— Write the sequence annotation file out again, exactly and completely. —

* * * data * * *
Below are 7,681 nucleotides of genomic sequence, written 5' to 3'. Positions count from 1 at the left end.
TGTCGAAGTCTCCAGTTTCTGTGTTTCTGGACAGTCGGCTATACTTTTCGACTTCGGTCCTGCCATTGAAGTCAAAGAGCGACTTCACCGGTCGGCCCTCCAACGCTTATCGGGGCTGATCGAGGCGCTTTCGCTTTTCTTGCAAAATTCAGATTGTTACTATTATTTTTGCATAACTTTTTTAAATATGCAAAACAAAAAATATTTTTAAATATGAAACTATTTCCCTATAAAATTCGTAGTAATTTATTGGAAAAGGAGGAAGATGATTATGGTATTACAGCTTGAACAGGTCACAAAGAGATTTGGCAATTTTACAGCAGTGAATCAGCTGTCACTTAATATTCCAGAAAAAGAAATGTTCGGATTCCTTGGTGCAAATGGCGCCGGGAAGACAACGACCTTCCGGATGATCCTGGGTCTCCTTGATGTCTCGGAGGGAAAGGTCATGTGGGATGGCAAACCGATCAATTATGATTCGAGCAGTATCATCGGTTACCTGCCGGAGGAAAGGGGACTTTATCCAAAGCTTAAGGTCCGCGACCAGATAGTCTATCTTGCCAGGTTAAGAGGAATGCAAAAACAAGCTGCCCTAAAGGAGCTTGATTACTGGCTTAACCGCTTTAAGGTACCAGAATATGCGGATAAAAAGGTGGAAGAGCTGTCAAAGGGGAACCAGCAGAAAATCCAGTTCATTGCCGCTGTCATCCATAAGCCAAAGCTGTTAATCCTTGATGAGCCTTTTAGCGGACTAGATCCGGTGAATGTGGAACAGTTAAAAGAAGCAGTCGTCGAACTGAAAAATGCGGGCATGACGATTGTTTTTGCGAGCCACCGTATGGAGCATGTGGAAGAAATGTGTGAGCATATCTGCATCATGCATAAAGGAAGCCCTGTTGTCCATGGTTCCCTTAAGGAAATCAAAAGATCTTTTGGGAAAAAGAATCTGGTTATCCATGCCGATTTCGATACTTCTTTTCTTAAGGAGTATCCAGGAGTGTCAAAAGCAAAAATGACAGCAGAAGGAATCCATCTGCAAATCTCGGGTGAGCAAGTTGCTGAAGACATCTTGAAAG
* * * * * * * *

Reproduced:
Below are 7,681 nucleotides of genomic sequence, written 5' to 3'. Positions count from 1 at the left end.
TGTCGAAGTCTCCAGTTTCTGTGTTTCTGGACAGTCGGCTATACTTTTCGACTTCGGTCCTGCCATTGAAGTCAAAGAGCGACTTCACCGGTCGGCCCTCCAACGCTTATCGGGGCTGATCGAGGCGCTTTCGCTTTTCTTGCAAAATTCAGATTGTTACTATTATTTTTGCATAACTTTTTTAAATATGCAAAACAAAAAATATTTTTAAATATGAAACTATTTCCCTATAAAATTCGTAGTAATTTATTGGAAAAGGAGGAAGATGATTATGGTATTACAGCTTGAACAGGTCACAAAGAGATTTGGCAATTTTACAGCAGTGAATCAGCTGTCACTTAATATTCCAGAAAAAGAAATGTTCGGATTCCTTGGTGCAAATGGCGCCGGGAAGACAACGACCTTCCGGATGATCCTGGGTCTCCTTGATGTCTCGGAGGGAAAGGTCATGTGGGATGGCAAACCGATCAATTATGATTCGAGCAGTATCATCGGTTACCTGCCGGAGGAAAGGGGACTTTATCCAAAGCTTAAGGTCCGCGACCAGATAGTCTATCTTGCCAGGTTAAGAGGAATGCAAAAACAAGCTGCCCTAAAGGAGCTTGATTACTGGCTTAACCGCTTTAAGGTACCAGAATATGCGGATAAAAAGGTGGAAGAGCTGTCAAAGGGGAACCAGCAGAAAATCCAGTTCATTGCCGCTGTCATCCATAAGCCAAAGCTGTTAATCCTTGATGAGCCTTTTAGCGGACTAGATCCGGTGAATGTGGAACAGTTAAAAGAAGCAGTCGTCGAACTGAAAAATGCGGGCATGACGATTGTTTTTGCGAGCCACCGTATGGAGCATGTGGAAGAAATGTGTGAGCATATCTGCATCATGCATAAAGGAAGCCCTGTTGTCCATGGTTCCCTTAAGGAAATCAAAAGATCTTTTGGGAAAAAGAATCTGGTTATCCATGCCGATTTCGATACTTCTTTTCTTAAGGAGTATCCAGGAGTGTCAAAAGCAAAAATGACAGCAGAAGGAATCCATCTGCAAATCTCGGGTGAGCAAGTTGCTGAAGACATCTTGAAAG